Upon returning to town, I dabbled in yoga, meditated several times a day, studied relentlessly, and took classes. None of it made any difference. I was absolutely miserable— so mad I just wanted to cry. It had gotten to the point where I was ready to call the whole thing off. I was going to hit up the Taj Mahal and Rajastahan on my way back to Louisiana. My attempts to spiritually beat my mind into submission only made me more rigid and bitter. Chogyam Trungpa referred to the ‘use of spiritual and psychological disciplines as the means of maintaining our self-consciousness, of holding onto our sense of self,” as The Lord of Mind.

Just before I bought a bus ticket to Delhi I took a walk up the mountain to Tushita, a retreat center for westerners founded by the late Lama Yeshe. I went to see if they knew of anyone who could help me. They did not. The last remnants of hope shattered, I began to mope down the mountain like a bag of skin. On the way down, a whimsical sort of monk came around the corner. He walked straight up to me and said, “I will teach you to meditate.” He had a way about him, a certain sort of freedom. He wasn’t dirty, but he wasn’t well kept either. He certainly wasn’t what I was looking for, or so I thought…

He was a hermit who had lived in the mountains above Dharmsala for about 12 years. His name was Jetsun Thubpten. He introduced me to meditation by showing me what it wasn’t. The whole of his teaching could be summed up in our first conversation. He asked, “Where do you meditate?” I replied, “On my cushion.” He shrugged his shoulders and smirked. Then with his sense of humor intact he asked, “And what would you like to get from meditation?” I thought about my answer for a moment, and then very solemnly said, “Enlightenment!” Jetsun Thubpten started to laugh hysterically. I didn’t want to seem rude so I cautiously asked, “What is so funny?” He said, “If you think meditation happens on a cushion, and you want to attain enlightenment, then you will have to sit on a cushion for the rest of your life!”

The time I spent with Jetsun opened my mind to the practice of meditation. He showed me that true meditation was nothing more than the realization that the present moment and basic awareness are one in the same thing. Meditation can happen anywhere! I realized that it was not some practice I could use to mold myself into some super duper spiritual juggernaut. Meditation was about observing the mind. In meditation I learned to be honest about my deception and neurotic energy, and in doing so deception was transmuted into honesty. The moment I saw and accepted that I was a fraud I was revealed to be genuine and sincere. Man, that was the greatest release…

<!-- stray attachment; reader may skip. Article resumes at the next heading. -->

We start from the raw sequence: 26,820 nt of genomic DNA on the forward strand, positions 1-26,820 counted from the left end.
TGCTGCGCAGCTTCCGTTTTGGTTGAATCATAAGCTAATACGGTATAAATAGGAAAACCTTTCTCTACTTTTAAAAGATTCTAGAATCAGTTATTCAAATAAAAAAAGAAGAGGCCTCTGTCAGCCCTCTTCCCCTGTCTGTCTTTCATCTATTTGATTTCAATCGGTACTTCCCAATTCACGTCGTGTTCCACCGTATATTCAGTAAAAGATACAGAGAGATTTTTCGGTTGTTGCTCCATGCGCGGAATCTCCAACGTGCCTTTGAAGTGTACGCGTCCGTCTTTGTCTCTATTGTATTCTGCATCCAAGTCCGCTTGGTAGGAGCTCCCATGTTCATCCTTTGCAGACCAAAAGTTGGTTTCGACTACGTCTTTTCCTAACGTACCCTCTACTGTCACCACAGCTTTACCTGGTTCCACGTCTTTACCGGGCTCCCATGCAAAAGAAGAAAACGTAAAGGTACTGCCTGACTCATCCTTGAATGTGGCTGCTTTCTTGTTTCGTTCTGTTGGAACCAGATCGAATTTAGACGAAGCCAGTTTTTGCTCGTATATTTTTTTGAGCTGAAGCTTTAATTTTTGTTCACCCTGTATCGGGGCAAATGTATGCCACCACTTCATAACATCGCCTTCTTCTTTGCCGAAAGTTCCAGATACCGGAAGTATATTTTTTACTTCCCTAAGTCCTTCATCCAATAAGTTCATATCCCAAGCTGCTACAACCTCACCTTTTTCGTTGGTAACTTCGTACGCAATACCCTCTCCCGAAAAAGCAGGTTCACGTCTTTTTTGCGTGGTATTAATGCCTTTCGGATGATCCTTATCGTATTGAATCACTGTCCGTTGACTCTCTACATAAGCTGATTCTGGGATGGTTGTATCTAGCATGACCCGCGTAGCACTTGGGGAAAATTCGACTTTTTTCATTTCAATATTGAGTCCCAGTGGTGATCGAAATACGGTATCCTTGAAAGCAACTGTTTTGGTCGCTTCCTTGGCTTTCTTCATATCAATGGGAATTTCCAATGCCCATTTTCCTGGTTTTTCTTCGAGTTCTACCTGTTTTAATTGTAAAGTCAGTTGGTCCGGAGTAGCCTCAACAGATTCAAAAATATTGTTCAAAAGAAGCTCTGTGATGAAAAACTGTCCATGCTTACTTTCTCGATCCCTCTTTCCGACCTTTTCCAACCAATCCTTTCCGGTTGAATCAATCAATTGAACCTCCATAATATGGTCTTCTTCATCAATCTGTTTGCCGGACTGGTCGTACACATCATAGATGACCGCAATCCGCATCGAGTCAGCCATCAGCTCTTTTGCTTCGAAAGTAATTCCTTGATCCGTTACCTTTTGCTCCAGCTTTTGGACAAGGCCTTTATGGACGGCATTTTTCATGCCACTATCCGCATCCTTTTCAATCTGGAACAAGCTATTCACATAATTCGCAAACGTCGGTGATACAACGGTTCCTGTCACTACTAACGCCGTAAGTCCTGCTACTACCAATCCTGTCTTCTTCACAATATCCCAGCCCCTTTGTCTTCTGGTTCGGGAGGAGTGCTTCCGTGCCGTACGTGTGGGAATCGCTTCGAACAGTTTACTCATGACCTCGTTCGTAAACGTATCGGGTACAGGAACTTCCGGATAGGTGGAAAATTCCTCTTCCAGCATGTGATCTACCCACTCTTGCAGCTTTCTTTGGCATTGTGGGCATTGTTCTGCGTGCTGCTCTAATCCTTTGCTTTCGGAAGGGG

Spiritual Materialism is an expression of pervasive dissatisfaction. We assume that we are broken or missing something. So we set out in search of something to repair or complete us. Eventually we believe we have found the answer. I thought the answer was to be found in my physical appearance, my intellectual prowess, and finally through introversion. Regardless of how the problem manifests, the answer is always the same. It is not about changing the behavior, but seeing it for what it is. Insight is transformation!

“We have a fear of facing ourselves. That is the obstacle. Experiencing the innermost core of our existence is very embarrassing to a lot of people. A lot of people turn to something that they hope will liberate them without their having to face themselves. That is impossible. We can’t do that. We have to be honest with ourselves. We have to see our gut, our excrement, our most undesirable parts. We have to see them. That is the foundation of warriorship, basically speaking. Whatever is there, we have to face it, we have to look at it, study it, work with it and practice meditation with it.” ~Chogyam Trungpa Rinpoche